The casing should be strong enough to withstand the high pressure. The development of mixed flow runners was necessitated by the limited power capacity of the purely radial flow runner.474 14.7.2.3 The Runner The runner is circular disc and has the blades fixed on one side. The guide blades in addition to guiding the water at the proper direction serves two important functions. Guide vane Pivot More area of flow Less area of flow Figure 14. . It is seen from the velocity triangles that the blade inlet angle β1 changes from acute to obtuse as the speed increases. These should also be not simple multiples of the runner blades. The control mechanism will be discussed in a later section. The guide blades rest on pivoted on a ring and can be rotated by the rotation of the ring.1.7.1.7.7.2 Guide Blades Water enters the runner through the guide blades along the circumference. The shape of the runner depends on the specific speed of the unit.7. Water from the penstock pipes enters the spiral casing and is distributed uniformly to the guide blades placed on the periphery of a circle.1. Guide vanee and giude wheel 14. The blade passages act as a nozzle in this aspect.3. A larger exit flow area is made possible by the change of shape from radial to axial flow shape. The guide vane outlet angle α1 also increases from about 15° to higher values as speed increases. 14. This leads to uniform distribution of water all along the circumference of the runner. The shape of the runner and the corresponding velocity triangles are shown in figure 14.2. The water entering the guide blades are imparted a tangential velocity by the drop in pressure in the passage of the water through the blades. This reduces the outlet velocity and thus increases efficiency. These are classified as (a) slow runner (b) medium speed runner (c) high speed runner and (d) very high speed runner.7. The variation of area between guide blades is illustrated in Figure 14. In this way the area of blade passage is changed to vary the flow rate of water according to the load so that the speed can be maintained constant. whose movement is controlled by the governor. Its area of cross section decreases gradually around the circumference.1 Spiral Casing Fluid Mechanics and Machinery The spiral casing surrounds the runner completely. In high speed runners in which the blades are longer a circular band may be used around the blades to keep them in position. As seen in the figure the velocity triangles are of different shape for different runners. The number of guide blades are generally fewer than the number of blades in the runner.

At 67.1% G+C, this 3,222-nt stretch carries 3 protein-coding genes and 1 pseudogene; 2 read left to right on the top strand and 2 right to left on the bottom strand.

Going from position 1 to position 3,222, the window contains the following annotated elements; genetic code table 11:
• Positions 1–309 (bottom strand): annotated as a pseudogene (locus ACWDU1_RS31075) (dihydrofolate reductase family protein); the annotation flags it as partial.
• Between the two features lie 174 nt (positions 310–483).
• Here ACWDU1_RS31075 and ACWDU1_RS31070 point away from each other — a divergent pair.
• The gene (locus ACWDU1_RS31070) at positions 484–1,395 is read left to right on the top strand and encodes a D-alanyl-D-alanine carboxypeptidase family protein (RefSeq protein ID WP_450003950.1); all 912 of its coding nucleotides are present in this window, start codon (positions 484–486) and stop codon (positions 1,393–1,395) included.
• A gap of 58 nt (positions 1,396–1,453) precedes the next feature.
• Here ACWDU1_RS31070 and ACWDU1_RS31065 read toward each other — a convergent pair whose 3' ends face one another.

70 Dd = Dt (a) B D Dt ns = 304.Hydraulic Turbines D1 u1 a1 V1 (a) Slow runner u1 70 < Ns < 120 b1 V1 vr1 15° £ a1 £ 25° b1 < 90° Vr1 475 (b) Medium speed runner u1 a1 V1 120 < Ns < 220 b1 < 90° vr1 180 – b1 (c) High speed runner u1 a1 V1 180 – 220 < Ns < 350 b1 vr1 (d) Very high speed runner 300 < Ns < 430 Figure 14. fe = 0. the outlet angle of the blades are so designed that there is no whirl component of velocity at exit (Vu2 = 0) or absolute velocity at exit is minimum.7.8 Dd (b) Figure 14. B D ns = 81 fe = 0. Chapter 14 a1 b1 < 90° .4 Slow speed and highspeed runner shapes.3 Variation of runner shapes and inlet velocity triangles with specific speed In all cases.7.

1. In the case of impulse turbines this does not lead to significant loss of head. Two such shapes are shown in figure 7. The runners change the direction and magnitute of the fluid velocity and in this process absorb the momentum from the fluid.7.4 Draft Tube The turbines have to be installed a few meters above the flood water level to avoid innundation. The loss in effective head is reduced by this arrangement.7. Different shapes of draft tubes is shown in figure 14.1. In the case of reaction turbines.476 Fluid Mechanics and Machinery The runner blades are of doubly curved and are complex in shape. A draft tube arrangement is shown in Figure 14. The draft tube thus helps (1) to regain the lost static head due to higher level installation of the turbine and (2) helps to recover part of the kinetic energy that otherwise may be lost at the turbine outlet. the loss due to the installation at a higher level from the tailrace will be significant. Also because of the diverging section of the tube the kinetic energy is converted to pressure energy which adds to the effective head. The height of the runner along the axial direction (may be called width also) depends upon the flow rate which depends on the head and power which are related to specific speed.7.1 (as also in figure 14.6. This loss is reduced by connecting a fully flowing diverging tube from the turbine outlet to be immersed in the tailrace at the tube outlet. 14.5).5 Draft tube Figure 14.6 Various shapes of draft tubes .7.7. D2 4° Rotor Stator Straight divergent tube Moody’s bell mouthed tube HS Tail race Draft tube Patm Simple elbow Elbow having square outlet and circular inlet Figure 14. As specific speed increases the width also increase accordingly.7.4. These may be made separately using suitable dies and then welded to the rotor. This reduces the pressure loss as the pressure at the turbine outlet will be below atmospheric due to the arrangement.